Tuesday 20 August 2019

Pochettino demands more 'aggression' to ensure Spurs wake from their set-piece slumber

Mauricio Pochettino and Tottenham have hit a difficult patch after a fine start. Photo: Stefano Rellandini/Reuters
Mauricio Pochettino and Tottenham have hit a difficult patch after a fine start. Photo: Stefano Rellandini/Reuters

Jack Pitt-Brooke

Mauricio Pochettino fears that Tottenham Hotspur's defensive struggles are because the team has lost their mental edge.

Spurs have lost three games in a row by a 2-1 scoreline, and have conceded preventable headed goals in every one. That has raised questions about their back line and what has happened to one of the best defences in the country.

Speaking at his press conference on Thursday afternoon, Pochettino opened up on his concerns, explaining that the failure was "not a tactical question", nor one of personnel, because he has continued to rotate his defenders. Instead, he said defending set-pieces was down to "something inside", that is, his defenders' refusal to concede. And the fact that that is lacking points to a deeper malaise in the team.

Pochettino has made a habit of challenging his players' mentality this season, and this was the latest example. He wants his defenders to rediscover that inner pride and conviction that no-one will beat them to a header in the box. Just like he had as a player, and like Spurs had under his management, until the start of the season.

"It's not a tactical question, because we can defend zonal or individual (man-to-man)," Pochettino said. "But there is another game, and that is to have the mentality that means that if you mark in your zone, then you are going to win.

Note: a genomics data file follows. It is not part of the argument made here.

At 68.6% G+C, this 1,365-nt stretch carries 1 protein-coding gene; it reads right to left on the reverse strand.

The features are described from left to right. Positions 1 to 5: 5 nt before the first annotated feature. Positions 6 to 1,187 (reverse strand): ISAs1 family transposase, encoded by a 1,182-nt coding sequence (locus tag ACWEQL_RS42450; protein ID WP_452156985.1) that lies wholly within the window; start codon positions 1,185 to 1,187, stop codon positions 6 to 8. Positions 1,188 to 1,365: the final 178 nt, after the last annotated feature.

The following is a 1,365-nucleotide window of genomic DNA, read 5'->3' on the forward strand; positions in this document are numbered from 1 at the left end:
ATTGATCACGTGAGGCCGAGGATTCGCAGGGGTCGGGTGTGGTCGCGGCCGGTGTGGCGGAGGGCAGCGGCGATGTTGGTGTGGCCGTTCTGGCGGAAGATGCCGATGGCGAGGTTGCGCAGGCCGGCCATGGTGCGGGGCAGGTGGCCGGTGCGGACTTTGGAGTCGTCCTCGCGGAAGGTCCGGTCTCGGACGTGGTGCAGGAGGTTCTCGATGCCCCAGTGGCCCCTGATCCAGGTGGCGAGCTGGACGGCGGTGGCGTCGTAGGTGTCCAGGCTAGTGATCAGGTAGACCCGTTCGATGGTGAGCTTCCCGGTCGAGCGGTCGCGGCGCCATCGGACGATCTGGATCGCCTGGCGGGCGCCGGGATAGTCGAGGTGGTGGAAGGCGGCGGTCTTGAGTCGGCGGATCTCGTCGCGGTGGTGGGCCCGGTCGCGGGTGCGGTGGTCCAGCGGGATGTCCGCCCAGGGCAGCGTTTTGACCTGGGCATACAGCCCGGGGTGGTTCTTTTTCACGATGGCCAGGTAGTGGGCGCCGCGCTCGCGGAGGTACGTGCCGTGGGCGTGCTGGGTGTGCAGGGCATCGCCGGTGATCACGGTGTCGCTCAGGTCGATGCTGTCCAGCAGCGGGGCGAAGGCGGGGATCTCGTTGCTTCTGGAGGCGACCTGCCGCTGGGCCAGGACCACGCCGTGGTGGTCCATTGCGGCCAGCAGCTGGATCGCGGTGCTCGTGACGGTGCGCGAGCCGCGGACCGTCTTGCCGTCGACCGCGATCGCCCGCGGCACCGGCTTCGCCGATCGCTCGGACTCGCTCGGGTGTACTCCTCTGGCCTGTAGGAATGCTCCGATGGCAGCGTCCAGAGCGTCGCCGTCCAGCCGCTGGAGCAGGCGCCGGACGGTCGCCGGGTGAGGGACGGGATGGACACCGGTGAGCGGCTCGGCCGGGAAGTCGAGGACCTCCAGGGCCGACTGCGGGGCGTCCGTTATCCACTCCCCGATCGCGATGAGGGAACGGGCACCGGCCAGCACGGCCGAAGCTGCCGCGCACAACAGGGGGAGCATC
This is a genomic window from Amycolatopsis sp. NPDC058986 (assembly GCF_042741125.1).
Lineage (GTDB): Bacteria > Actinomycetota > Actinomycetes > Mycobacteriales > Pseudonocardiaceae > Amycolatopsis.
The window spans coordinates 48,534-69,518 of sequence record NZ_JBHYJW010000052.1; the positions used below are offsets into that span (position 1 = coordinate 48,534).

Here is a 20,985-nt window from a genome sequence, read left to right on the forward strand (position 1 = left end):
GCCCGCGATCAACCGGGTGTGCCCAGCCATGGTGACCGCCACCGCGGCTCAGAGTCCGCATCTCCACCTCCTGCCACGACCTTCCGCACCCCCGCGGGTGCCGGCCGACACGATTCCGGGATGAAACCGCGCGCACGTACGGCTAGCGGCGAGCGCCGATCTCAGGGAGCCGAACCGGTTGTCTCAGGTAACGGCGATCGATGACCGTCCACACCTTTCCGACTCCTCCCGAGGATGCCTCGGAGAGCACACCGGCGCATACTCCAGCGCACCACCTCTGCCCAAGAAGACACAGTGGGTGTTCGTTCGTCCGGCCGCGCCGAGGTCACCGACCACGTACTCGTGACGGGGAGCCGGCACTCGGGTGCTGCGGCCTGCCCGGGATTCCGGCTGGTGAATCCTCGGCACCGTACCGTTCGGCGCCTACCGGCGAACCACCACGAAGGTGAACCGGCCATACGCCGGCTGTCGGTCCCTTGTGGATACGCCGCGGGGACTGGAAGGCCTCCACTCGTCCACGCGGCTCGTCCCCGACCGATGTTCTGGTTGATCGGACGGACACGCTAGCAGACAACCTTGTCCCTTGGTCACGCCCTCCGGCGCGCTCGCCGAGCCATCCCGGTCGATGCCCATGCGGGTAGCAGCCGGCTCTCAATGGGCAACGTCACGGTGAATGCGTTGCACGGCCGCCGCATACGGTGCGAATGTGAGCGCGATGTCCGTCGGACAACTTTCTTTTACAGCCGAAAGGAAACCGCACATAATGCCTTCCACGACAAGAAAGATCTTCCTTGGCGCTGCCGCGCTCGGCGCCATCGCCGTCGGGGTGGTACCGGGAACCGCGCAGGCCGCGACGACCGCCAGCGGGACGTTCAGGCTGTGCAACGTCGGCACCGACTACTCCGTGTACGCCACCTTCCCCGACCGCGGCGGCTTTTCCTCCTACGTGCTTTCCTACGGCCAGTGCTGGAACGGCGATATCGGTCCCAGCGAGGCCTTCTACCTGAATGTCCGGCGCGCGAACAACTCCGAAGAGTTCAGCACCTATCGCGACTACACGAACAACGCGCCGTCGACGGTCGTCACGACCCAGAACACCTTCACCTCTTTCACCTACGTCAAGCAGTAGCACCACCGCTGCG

"If I mark this guy then he is not going to touch the ball. That is about having something inside, being strong. When the ball is in the middle, between you and me, it's about who is strong, you or me? Anticipating the action, about who is stronger, who is going to win, that is the thing that's so difficult to manager. Not only for us, but for every coaching staff."

This comes down to individuals, but the problem is bigger than just a few of them. Because Pochettino has tinkered with his defence all season, rotating between two left-backs, two right-backs, and three centre-backs. He famously did not take Kieran Trippier and Toby Alderweireld to the Inter game. But he keeps getting the same bad results. His whole defence needs to toughen up in the box. "It's about characteristics and personalities," Pochettino said. "Look at Watford, some of the names (who played) and now they are out. Liverpool, the same. Inter, the same. With different types of player, different names, we suffered the same situation. That is the thing in set-pieces: the only way to be good is to be aggressive and to anticipate."

Pochettino explained that ultimately there is only so much his coaching team can do to improve this. But ultimately defending set-pieces is down to motivation as much as it is organisation. "Being strong, it's not a thing you can work on too much. You can work on your organisation, you can work on the line, higher or deeper. From a corner, you can use different positions. But in the end, it's up to them. You can't do too much from the outside. It's not a tactical organisation, only that [desire]."

Having been a centre-back himself, Pochettino said that defending set-pieces should be a matter of personal pride for defenders. "It's in your education, how you were taught or how brave you are," he said. "How you feel, like you say, it's an insult if someone beats you. If I am supposed to mark someone and he touches the ball then it's a dishonour for me. That's how you need to feel. If you don't feel that then it's difficult." (© Independent News Service)

Irish Independent

The Throw-In: Tipp throw off the shackles while Kilkenny’s soul-searching begins

In association with Bord Gáis Energy

Editor's Choice

Also in Sport